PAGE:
Judge Ketanji Brown Jackson’s confirmation hearing should be about her and her qualifications for the highest Court in the country. And yet, the Republican party is pushing talking points geared toward feeding the base ahead of upcoming midterm elections.
Early Tuesday afternoon, the official GOP account tweeted a GIF with an image of Jackson and her initials KBJ being crossed out and replaced by the letters CRT for critical race theory. As Nneka D. Dennie noted on Twitter, the GOP keeps moving the needle with what it considers critical race theory aka CRT. Looking to score cheap points, the GOP equated a Black woman with liberal leanings as being the boogeyman Republicans claim is destroying America.
Continuing its ongoing disinformation campaign around CRT, tying a Black woman federal judge to the GOP’s distortion of the legal theory is made even more evident in a rapid response document, “Important Questions for KBJ.”
That document cites another claiming critical race theory is “heading to the Supreme Court” by Biden nominating Jackson. GOP misinformation is less about Jackson and more about sowing discord ahead of the upcoming midterm elections.
Points in the GOP rapid response also attempt to paint the late professor Derrick Bell, an influential legal scholar, as a questionable figure to admire. At issue is a passing reference to Bell’s book, “Faces at the Bottom of the Well,” during a speech given at the University of Michigan Law School’s MLK Day Lecture on Black Women Leaders In the Civil Rights Movement Era and beyond.
Jackson referenced the book because of the striking image of the cover showing a person peering through bars in a jail cell and drew a connection to the condition and experience of Black women. Reasonable people can disagree with the book, but it is ridiculous to pretend that referencing it is controversial or disqualifying.
Again it’s not actually about Jackson but keeping the Republican base primed and ready to pounce on fabricated claims as an election strategy. A confirmation process that is televised and live-streamed provides a perfect place to distribute talking points that have been repeatedly refuted.
Also, something needs to be said about the continued attempt to demonize anyone for recognizing the late professor Derrick Bell. It’s profoundly ignorant and racist. And Black people in the GOP co-signing these attacks doesn’t change their racist nature.
People can disagree with professor Derrick Bell and his analysis and research of how race and racism have been integrated into policies and laws. But the smear against his legacy is unconscionable and intentional to rile up voters who fear no longer being in the majority.
While much was made about her citing professor Derrick Bell’s book in a prior speech, his wife Janet Dewart Bell’s book informed most of Jackson’s speech. Janet Dewar Bell dug into the often untold history of Black women in her book “African American Women Leaders in the Civil Rights Movement: A Narrative Inquiry.”
Republican framing of CRT disregards the original intent of the legal doctrine and has become a stand-in for anything related to equity and justice. Groups like Heritage Action, a sister organization to the Heritage Foundation, have distributed materials to parents overgeneralizing CRT as everything from diversity and inclusion language to phrases like “centering.”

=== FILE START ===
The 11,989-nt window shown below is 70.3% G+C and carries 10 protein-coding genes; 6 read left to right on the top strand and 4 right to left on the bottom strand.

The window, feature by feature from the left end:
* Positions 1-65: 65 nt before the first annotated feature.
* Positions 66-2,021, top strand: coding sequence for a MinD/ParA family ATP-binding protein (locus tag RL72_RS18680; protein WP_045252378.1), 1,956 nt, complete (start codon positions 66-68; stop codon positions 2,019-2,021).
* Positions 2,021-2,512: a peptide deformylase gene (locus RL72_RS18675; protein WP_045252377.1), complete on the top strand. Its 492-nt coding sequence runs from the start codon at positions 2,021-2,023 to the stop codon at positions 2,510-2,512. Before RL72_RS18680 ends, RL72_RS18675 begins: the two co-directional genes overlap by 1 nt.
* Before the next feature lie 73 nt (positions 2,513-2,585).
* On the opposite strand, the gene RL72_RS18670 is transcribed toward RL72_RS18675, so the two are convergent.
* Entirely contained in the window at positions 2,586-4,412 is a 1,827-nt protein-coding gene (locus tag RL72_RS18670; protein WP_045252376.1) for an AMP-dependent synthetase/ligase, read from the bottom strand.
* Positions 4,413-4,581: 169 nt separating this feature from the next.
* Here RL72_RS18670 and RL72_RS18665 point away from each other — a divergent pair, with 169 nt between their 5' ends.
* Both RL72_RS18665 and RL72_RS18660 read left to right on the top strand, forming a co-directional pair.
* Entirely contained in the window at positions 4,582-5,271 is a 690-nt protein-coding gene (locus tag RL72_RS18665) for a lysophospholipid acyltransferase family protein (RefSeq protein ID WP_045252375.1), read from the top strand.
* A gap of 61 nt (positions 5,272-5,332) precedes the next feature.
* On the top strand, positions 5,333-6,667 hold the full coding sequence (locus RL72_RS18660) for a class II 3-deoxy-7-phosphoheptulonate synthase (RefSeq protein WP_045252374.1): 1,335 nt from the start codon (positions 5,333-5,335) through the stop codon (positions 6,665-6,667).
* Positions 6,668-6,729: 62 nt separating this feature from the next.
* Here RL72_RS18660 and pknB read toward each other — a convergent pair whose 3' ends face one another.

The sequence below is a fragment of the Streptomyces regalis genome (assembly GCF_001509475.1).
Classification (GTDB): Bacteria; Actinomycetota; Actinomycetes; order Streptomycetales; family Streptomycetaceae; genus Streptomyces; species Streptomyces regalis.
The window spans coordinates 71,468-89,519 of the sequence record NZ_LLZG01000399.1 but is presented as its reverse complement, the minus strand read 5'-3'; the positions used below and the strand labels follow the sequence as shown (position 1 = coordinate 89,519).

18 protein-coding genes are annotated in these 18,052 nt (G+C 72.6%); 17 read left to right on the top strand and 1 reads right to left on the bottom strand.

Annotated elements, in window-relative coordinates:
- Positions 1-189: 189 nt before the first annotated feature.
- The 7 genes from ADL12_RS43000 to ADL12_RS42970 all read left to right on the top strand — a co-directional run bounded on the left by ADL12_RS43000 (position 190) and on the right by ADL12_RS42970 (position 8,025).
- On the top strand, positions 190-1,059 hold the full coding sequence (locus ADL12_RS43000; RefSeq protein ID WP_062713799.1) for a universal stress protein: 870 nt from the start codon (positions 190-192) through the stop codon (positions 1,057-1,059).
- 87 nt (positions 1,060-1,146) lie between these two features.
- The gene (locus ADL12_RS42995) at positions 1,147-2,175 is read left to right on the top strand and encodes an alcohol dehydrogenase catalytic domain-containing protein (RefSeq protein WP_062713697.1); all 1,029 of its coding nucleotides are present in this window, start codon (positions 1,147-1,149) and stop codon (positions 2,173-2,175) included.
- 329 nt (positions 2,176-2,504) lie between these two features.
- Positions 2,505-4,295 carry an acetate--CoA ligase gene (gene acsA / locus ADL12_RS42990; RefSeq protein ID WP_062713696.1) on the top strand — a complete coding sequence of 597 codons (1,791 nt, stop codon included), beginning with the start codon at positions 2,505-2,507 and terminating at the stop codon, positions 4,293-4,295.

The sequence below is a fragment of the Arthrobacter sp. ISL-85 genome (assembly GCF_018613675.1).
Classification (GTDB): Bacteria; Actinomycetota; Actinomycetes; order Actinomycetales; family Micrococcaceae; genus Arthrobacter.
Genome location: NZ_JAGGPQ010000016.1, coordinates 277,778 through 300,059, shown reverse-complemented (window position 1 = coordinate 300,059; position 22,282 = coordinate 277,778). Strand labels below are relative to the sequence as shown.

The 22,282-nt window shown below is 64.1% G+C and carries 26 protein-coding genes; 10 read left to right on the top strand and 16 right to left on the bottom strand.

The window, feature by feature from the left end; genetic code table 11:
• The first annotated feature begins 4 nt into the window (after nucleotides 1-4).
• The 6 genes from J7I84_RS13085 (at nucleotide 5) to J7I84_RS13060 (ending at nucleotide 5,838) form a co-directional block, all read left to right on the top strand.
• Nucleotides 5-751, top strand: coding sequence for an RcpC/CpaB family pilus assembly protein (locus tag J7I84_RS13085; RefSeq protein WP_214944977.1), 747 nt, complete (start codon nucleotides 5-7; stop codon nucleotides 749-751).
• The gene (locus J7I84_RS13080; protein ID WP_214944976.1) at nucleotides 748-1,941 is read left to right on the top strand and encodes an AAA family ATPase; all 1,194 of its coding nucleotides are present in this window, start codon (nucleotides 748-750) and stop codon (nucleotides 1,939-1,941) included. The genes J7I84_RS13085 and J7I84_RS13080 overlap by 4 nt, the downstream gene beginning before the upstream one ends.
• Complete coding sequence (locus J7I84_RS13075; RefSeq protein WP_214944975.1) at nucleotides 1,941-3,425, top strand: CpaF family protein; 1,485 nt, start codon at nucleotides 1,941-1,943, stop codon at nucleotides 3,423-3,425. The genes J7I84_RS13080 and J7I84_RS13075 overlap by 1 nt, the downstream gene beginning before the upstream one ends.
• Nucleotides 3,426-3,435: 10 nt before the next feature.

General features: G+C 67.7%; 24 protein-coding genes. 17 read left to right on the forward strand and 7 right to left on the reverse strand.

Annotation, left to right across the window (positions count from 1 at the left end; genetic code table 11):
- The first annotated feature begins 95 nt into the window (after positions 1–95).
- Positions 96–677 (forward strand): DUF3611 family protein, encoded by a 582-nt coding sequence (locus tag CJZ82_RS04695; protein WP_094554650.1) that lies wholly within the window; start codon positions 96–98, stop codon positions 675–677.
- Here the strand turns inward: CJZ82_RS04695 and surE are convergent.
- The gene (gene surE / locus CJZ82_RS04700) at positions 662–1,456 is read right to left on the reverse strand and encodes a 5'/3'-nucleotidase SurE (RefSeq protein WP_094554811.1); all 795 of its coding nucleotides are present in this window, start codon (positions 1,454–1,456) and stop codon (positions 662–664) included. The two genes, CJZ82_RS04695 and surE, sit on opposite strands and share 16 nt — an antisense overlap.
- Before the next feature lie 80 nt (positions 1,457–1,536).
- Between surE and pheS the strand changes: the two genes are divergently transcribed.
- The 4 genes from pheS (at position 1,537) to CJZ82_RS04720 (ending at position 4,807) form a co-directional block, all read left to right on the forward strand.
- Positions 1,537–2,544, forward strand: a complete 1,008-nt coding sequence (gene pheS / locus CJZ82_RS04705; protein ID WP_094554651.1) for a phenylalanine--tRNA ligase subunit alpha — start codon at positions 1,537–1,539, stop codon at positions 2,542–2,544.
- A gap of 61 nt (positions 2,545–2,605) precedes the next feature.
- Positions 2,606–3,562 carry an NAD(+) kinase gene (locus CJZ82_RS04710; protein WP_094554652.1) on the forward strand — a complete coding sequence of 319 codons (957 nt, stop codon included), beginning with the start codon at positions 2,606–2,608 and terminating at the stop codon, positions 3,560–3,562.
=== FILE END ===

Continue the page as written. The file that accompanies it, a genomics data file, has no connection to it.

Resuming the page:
CRT is not the problem. Persisting issues of racism and discrimination and the way it has informed a legacy of decision-making and policies is the problem.
The GOP talking points document makes a series of claims and requests senators ask Jackson about issues that have nothing to do with her future tenure on the Supreme Court. For example, efforts to expand the Court are mentioned, but it has nothing to do with Supreme Court justices as the makeup of the Court is up to Congress.
As previously reported by NewsOne, Democratic members of Congress previously introduced legislation to add four seats to the Supreme Court. Rep. Hank Johnson has previously said having 13 justices would be consistent with the number of federal circuit courts of appeals. When the Court was changed to nine justices, there were only nine circuit
Beyond CRT, the GOP document also claimed Jackson attacked the First Amendment rights of anti-abortion people harassing people entering clinics likely to receive an abortion. Some of the references involve arguments Jackson made in legal briefs in litigation during her early years in private practice.
The GOP also claims that President Joe Biden, then a senator, discriminated against a Black woman judge rumored to be on former President George W. Bush’s shortlist for the Supreme Court. But Biden’s opposition to Judge Janice Rogers Brown followed the leadership and advocacy of several civil rights organizations concerned about Brown’s record.
Representing a coalition of more than 180 organizations, The Leadership Conference on Civil and Human Rights wrote an open letter to senators urging them against confirming Brown to the U.S. Court of Appeals for the D.C. Circuit.
“Not only does she show an inability to dispassionately review cases, but her opinions are based on her extremist ideology and ignore judicial precedent, even that set by the United States Supreme Court,” read the letter in part.
In one example, the letter noted that Brown dissented in a case involving the use of racial slurs in the workplace and an individual’s First Amendment rights.
“Her opinion also went so far as to suggest that Title VII of the Civil Rights Act of 1964, which prohibits employment discrimination, violates the First Amendment and is therefore unconstitutional,” the letter continued.
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